These photo descriptions of Louis T.
Moore’s historic photographs are cour-tesy
of New Hanover County Public
Library, Louis T. Moore collection (edit-ed
only for length).
Top: The massive yellow brick build-ing
replaced Wilmington High School,
which was located in the Tileston
School building at Fifth and Ann streets.
In 1922, with an enrollment of 840 stu-dents,
it was the largest high school in
North Carolina and was New Hanover
County’s only white high school until
the mid-1960s. At a distance in the
center of the photo is Trinity Methodist
Church. In the plaza at the intersection
of Thirteenth and Market streets, is the
World War I Memorial. It was unveiled
on May 20, 1922 and funded by local
school students and the Wilmington
Chamber of Commerce. The memo-rial,
which lists the names of all New
Hanover County’s World War I dead, was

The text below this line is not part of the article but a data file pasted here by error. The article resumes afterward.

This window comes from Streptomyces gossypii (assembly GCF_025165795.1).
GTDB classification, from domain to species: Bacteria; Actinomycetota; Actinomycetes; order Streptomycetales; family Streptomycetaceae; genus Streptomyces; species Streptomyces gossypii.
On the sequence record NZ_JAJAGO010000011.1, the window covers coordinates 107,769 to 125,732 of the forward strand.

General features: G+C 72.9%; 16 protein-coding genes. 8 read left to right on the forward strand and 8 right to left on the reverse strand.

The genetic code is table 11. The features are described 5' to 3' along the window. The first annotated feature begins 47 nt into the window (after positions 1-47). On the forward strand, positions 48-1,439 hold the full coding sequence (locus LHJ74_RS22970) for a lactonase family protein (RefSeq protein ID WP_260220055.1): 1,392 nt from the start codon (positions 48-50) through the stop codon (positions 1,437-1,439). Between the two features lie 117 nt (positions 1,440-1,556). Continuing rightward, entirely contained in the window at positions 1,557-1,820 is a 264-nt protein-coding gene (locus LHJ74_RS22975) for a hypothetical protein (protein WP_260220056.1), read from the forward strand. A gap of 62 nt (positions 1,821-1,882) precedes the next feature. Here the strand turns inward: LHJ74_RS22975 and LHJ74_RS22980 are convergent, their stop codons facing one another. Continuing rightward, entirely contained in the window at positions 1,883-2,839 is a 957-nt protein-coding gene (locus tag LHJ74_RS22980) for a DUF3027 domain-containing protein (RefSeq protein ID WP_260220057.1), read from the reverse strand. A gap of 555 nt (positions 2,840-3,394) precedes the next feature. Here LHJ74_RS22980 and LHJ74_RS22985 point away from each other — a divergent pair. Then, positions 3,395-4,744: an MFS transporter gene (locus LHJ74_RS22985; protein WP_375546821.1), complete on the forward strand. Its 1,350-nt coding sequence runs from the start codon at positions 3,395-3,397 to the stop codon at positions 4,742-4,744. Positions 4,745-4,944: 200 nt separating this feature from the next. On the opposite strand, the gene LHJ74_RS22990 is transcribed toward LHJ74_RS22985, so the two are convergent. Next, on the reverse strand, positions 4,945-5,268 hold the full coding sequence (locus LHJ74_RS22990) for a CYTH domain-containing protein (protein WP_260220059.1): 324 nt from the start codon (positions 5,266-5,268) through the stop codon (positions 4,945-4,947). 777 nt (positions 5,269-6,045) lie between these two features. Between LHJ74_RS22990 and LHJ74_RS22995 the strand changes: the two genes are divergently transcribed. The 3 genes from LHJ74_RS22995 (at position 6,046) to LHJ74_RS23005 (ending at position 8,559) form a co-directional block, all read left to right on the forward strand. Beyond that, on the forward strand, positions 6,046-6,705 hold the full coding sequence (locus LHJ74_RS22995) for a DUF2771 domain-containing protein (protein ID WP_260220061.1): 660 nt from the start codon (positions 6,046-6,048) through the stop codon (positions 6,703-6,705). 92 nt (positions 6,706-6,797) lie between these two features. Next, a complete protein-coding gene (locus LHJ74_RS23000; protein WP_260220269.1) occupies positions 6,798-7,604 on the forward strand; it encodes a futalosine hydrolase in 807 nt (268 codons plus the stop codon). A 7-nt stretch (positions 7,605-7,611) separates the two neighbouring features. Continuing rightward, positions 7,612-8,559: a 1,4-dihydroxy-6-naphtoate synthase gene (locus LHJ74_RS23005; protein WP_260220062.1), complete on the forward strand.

moved to the high school campus, in
front of Brogden Hall. Photo c. 1920s or
Middle: View is from 14th Street, look-ing
northwest. Wilmington High School,
located in the Tileston School building
at Fifth and Ann streets, was replaced
by New Hanover High School when the
first class graduated in 1922.
Bottom: Students pose in front of
New Hanover High School with Trinity
Methodist Church in the background.
Trinity Methodist Church was organized
in August, 1889, as the Market Street
Methodist Mission. The church met in
Giblem Lodge at Eighth and Princess
streets, but soon moved to a church
at 9th and Market streets. In 1920, the
church hired Leslie Boney to design a
building at 14th and Market streets and
by that time — the church’s name had
changed to Trinity United Methodist
Church. The neoclassical revival building
is a temple-form structure that employs
pressed metal, wood and tile. Services
were first held on December 4, 1921.